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Dell intros IoT Gateway; Samsung shrinks smartphone chips for IoT

Two major vendors further invest in the Internet of Things, with the Dell IoT Gateway and Samsung Artik aiming for improved efficiencies.

Dell is making a major push into infrastructure designed to ease connections for the Internet of Things (IoT) by offering an IoT gateway that it says will collect sensor data securely at the network edge and process it more efficiently by minimizing the amount that must be transferred to data centers or the cloud.

The Dell IoT Gateway is available now in the U.S. and Canada and starts at $479.

“What we have found is that there is a market opportunity to do more at the edge,” said David Chang, a Dell director of product marketing.

Dell was already a major provider in data infrastructure, with offerings in servers, storage and networking, according to Chang. It has also made related acquisitions in the cloud and analytics, including Boomi, a cloud integration provider, SonicWall, which makes Internet appliances, and StatSoft, maker of Statistica analytics software. By offering a gateway, it can give IoT implementers another location besides data centers and the cloud for processing the analytics that are seen as critical in many IoT applications. “What a gateway really needs is to be secured and managed like a PC, but be 24/7, deploy and leave it,” he said.

The device contains a 1.6-GHz, dual-core Intel Celeron processor and 4 GB of DDR3 RAM, and comes with no operating system, which means it can support ones loaded by the user, such as Ubuntu Linux, Windows Embedded Standard and Wind River Linux, according to the spec sheet. Roughly the size of a cable Internet modem, the Dell IoT Gateway will soon come in other form factors, said Chang.

Dell has been focusing on forming partnerships with system integrators that specialize in operational intelligence, and that are among early adopters piloting the IoT gateway, he said. One such partner, KMC Controls, said it will use the gateway to connect its building automation systems to the IoT and make them more scalable across building sizes. 

Asked about competition, Chang said the IoT gateway market has so far been dominated by second- and third-tier companies. “We haven’t really seen a lot of tier-one companies yet, at least publicly.” Microprocessor giant Intel, however, introduced a family of IoT gateways more than a year ago.

As for supporting IoT standards, which are just being sorted out, Chang said firmware updates will allow the Dell IoT Gateway to stay current with them. Today, it supports commonly used connection standards, such as serial and USB ports and Bluetooth wireless, and comes with gigabit Ethernet and Wi-Fi. “What we’re trying to do is manage them together.”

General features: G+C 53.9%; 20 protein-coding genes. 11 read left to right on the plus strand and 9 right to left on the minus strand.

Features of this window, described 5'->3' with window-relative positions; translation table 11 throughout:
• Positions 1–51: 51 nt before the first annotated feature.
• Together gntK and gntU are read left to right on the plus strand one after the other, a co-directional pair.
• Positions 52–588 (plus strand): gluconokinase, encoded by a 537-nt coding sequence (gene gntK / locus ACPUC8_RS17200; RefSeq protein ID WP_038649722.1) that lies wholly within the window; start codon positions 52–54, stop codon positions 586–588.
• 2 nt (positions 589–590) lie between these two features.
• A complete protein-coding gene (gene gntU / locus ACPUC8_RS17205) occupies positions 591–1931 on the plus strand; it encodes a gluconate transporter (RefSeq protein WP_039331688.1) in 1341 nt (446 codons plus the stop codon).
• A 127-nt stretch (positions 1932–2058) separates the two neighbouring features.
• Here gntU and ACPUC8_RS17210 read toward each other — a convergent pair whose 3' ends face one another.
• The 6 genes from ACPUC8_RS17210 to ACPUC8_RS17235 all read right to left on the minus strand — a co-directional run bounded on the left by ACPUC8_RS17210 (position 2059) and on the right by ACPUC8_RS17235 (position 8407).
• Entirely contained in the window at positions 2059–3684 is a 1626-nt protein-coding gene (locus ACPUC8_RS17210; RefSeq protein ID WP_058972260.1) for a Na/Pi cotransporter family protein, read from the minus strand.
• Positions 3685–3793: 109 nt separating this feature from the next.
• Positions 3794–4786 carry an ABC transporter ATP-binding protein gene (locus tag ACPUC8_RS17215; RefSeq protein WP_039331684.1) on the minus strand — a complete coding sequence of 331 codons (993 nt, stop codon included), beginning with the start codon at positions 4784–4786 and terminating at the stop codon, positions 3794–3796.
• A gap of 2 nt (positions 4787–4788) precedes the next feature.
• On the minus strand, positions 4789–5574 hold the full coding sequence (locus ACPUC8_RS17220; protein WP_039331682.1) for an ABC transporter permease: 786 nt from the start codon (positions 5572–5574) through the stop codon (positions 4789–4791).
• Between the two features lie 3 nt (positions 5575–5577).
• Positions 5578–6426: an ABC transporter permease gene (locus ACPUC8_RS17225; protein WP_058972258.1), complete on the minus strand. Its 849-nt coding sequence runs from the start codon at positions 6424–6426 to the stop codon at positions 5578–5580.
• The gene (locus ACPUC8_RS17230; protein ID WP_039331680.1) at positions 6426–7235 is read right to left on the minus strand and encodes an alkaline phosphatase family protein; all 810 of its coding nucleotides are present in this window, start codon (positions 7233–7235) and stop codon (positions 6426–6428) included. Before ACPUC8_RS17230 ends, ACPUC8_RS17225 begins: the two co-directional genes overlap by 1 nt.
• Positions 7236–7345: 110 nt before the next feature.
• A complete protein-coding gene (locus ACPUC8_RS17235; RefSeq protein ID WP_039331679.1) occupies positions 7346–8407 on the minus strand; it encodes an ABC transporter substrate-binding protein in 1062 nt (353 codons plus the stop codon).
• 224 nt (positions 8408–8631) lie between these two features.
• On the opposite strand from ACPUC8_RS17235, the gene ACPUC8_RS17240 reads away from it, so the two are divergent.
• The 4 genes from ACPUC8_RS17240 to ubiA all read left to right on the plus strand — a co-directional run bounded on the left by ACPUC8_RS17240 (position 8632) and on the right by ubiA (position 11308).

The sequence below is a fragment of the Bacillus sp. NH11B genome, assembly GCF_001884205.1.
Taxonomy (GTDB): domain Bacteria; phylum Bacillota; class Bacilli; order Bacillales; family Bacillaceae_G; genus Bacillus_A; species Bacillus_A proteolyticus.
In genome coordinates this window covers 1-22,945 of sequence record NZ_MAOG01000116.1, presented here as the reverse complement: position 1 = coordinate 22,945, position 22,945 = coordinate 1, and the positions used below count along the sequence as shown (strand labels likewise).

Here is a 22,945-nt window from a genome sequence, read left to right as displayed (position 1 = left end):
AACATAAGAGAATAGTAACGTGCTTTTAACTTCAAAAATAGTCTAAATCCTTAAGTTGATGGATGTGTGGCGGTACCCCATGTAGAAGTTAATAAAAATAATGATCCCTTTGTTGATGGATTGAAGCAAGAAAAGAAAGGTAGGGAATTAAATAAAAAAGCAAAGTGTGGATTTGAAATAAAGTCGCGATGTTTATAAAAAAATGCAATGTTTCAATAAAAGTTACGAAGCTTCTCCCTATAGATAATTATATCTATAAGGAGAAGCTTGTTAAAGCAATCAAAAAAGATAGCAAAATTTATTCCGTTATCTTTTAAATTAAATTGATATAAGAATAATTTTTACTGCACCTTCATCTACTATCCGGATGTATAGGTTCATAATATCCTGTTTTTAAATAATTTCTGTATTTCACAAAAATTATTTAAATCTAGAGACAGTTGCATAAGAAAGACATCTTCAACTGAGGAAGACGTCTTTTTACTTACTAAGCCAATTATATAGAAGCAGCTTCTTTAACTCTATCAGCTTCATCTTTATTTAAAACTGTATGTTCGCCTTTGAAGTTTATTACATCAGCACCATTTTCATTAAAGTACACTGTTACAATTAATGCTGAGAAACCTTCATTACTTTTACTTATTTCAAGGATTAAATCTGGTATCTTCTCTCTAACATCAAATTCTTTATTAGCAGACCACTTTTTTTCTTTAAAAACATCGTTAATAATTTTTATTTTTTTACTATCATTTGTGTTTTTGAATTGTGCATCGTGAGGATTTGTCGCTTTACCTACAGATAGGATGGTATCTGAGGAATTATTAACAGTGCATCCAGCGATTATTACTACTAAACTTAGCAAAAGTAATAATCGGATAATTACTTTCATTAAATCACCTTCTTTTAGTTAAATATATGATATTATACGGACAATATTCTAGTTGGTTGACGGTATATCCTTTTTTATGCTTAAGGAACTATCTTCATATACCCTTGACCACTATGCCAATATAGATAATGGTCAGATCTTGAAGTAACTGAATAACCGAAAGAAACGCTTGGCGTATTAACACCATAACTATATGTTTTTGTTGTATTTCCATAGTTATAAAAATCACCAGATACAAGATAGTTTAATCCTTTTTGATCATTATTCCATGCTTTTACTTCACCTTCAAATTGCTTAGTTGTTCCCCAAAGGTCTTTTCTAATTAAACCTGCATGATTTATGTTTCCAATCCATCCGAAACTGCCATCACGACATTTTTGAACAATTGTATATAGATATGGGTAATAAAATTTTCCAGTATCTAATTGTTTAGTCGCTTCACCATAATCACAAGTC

Samsung sees Artik system-on-a-chip as IoT powerhouse

Another major vendor recently staking a claim to the IoT is Samsung, which unveiled a family of three “systems on a chip” that essentially make its Galaxy smartphone technology accessible to IoT device makers and software developers.

Called Artik, the chip modules combine CPU, memory, wireless networking and, in some cases, motion sensors or video --  all requirements for the location-aware remote communication and data processing that underlie most IoT applications.

“When you have multiple devices that don’t talk to each other, you are living in data silos,” said Young Sohn, president and chief strategy officer of Samsung Electronics, in a keynote speech at the Internet of Things World conference where Artik was announced.  The new chip modules will come with enough connectivity to plug into an IoT ecosystem, he said, and tools to enable more efficient development of applications across devices. “We want to build a scale and a size at Samsung so that you can get the Internet out of these cards.”  

Artik modules come in three sizes that vary widely in capability, depending on their role in the IoT. The low-power Artik 1, 12mm square, has the least amount of memory and slowest processor and is most suited to wearables and other small devices, thanks to an accelerometer, gyroscope and magnetometer that sense movement. The Artik 5 is around twice the size, adding video and many times the memory and processing, at 4GB and 1.6GHz respectively, and geared to midsized IoT devices, such as drones and smartphone hubs. The Artik 10 adds CPU and video electronics powerful enough for home media servers.

Jose Torres, co-founder and CEO of REFLX Labs, said the Artik 1 chip made it possible for his company to develop Boogio, a system of foot sensors now being piloted in physical therapy and athletic applications. “Data from the feet gives you a lot of content for a lot of things,” he said.

Torres compared the small circuit board used in an early Boogio prototype to the tiny Artik 1. “For us to get from here to there was not possible,” he said, without Samsung miniaturizing the system. 

At the conference, Samsung also trotted out the SmartThings OpenCloud, a development platform and data-exchange hub bundled with the Artik modules and offered by SmartThings, a subsidiary that makes home IoT products.

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